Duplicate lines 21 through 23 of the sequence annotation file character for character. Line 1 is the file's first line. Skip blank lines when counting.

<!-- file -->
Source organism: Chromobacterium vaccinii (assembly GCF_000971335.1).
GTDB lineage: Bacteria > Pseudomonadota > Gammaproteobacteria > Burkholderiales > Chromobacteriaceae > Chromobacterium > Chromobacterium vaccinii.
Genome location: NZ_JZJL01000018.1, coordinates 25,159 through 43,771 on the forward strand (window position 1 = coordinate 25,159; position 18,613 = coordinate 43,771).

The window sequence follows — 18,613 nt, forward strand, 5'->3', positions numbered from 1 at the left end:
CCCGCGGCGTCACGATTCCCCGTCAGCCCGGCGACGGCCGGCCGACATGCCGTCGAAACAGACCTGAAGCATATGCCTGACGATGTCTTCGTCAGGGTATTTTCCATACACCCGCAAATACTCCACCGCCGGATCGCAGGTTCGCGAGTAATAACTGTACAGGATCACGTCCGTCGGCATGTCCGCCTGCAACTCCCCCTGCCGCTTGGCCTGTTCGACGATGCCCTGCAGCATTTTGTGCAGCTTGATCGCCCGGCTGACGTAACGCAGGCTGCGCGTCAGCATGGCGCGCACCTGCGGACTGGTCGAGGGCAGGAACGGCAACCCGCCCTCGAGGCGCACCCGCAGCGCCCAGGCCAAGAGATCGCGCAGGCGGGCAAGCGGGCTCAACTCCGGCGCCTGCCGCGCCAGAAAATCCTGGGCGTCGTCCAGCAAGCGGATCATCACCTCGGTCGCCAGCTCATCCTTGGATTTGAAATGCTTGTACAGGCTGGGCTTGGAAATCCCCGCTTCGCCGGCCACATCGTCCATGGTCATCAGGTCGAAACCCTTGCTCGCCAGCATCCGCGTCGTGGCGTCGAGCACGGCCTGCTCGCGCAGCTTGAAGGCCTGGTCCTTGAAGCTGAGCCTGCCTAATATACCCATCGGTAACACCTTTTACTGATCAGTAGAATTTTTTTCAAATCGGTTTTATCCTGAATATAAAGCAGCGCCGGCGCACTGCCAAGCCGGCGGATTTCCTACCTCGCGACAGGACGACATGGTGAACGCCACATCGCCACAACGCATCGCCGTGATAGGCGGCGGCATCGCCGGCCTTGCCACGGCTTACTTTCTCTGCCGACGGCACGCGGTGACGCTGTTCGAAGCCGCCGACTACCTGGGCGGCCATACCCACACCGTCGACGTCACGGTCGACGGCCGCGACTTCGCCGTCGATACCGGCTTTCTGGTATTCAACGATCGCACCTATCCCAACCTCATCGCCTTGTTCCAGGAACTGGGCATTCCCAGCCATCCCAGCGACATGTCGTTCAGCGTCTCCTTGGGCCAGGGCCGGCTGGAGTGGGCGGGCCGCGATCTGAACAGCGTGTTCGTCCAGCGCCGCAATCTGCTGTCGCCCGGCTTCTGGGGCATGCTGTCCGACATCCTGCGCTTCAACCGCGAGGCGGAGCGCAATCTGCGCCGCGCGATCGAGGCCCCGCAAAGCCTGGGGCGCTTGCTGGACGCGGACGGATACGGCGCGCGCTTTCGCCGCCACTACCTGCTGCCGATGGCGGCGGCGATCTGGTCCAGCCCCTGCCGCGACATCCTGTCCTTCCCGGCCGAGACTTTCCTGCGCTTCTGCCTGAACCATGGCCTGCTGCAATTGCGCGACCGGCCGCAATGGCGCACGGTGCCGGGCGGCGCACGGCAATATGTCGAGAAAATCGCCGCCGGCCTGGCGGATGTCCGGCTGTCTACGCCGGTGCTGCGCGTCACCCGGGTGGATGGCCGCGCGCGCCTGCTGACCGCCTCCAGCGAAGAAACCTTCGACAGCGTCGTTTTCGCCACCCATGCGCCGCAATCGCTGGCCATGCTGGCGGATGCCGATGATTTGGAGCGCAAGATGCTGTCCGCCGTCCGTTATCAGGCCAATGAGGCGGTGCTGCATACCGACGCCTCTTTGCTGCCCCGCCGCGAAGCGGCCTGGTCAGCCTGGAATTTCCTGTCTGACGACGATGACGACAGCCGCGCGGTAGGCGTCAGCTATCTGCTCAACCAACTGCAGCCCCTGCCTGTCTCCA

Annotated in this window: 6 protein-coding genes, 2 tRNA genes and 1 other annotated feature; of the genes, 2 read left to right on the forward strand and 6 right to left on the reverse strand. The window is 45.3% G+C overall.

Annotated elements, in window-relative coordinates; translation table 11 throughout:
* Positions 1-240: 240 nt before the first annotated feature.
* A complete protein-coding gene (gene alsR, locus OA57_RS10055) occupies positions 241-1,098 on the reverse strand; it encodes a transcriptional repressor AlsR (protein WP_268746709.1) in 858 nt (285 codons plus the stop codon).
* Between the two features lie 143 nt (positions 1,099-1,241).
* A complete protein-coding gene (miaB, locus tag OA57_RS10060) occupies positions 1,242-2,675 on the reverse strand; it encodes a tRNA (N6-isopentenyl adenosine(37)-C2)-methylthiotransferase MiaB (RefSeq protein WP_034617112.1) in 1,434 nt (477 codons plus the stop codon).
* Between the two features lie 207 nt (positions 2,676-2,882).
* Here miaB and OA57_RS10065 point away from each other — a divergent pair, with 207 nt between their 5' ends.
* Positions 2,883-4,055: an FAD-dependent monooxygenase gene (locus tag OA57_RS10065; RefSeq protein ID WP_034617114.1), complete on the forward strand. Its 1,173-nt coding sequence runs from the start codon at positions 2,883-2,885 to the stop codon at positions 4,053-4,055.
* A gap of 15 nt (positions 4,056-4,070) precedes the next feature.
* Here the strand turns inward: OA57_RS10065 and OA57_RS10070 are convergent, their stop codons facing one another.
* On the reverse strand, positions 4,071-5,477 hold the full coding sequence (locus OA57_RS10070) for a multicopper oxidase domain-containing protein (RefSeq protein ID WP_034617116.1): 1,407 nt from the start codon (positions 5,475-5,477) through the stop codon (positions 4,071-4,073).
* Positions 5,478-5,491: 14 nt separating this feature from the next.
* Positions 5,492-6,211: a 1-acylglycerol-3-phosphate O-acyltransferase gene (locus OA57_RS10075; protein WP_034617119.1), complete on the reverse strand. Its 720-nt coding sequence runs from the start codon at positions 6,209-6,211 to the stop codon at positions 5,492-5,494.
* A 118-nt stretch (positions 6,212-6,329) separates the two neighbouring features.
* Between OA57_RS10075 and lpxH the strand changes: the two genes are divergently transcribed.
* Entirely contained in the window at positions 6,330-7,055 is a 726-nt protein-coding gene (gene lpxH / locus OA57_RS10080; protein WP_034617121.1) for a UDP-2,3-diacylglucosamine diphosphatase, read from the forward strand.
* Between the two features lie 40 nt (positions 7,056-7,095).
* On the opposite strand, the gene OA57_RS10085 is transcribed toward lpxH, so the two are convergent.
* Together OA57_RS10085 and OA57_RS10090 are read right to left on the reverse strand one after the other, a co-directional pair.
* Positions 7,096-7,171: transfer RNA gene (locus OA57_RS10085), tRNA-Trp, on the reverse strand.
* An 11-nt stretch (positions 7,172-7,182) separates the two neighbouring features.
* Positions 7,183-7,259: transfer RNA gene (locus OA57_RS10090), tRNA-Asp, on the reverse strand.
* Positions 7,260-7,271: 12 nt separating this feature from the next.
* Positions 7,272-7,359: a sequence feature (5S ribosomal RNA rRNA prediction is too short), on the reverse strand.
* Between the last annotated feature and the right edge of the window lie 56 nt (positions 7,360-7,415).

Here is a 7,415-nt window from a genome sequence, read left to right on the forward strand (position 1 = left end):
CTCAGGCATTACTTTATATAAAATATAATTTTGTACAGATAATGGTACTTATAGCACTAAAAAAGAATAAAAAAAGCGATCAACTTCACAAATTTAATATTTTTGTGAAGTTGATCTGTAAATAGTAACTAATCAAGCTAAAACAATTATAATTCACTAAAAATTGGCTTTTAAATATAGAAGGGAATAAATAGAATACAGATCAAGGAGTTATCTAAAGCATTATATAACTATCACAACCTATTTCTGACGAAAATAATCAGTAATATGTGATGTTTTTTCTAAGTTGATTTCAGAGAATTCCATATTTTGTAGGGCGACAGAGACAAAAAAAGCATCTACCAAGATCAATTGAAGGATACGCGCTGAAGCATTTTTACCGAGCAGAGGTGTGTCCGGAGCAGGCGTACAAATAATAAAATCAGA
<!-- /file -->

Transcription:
* Between OA57_RS10075 and lpxH the strand changes: the two genes are divergently transcribed.
* Entirely contained in the window at positions 6,330-7,055 is a 726-nt protein-coding gene (gene lpxH / locus OA57_RS10080; protein WP_034617121.1) for a UDP-2,3-diacylglucosamine diphosphatase, read from the forward strand.
* Between the two features lie 40 nt (positions 7,056-7,095).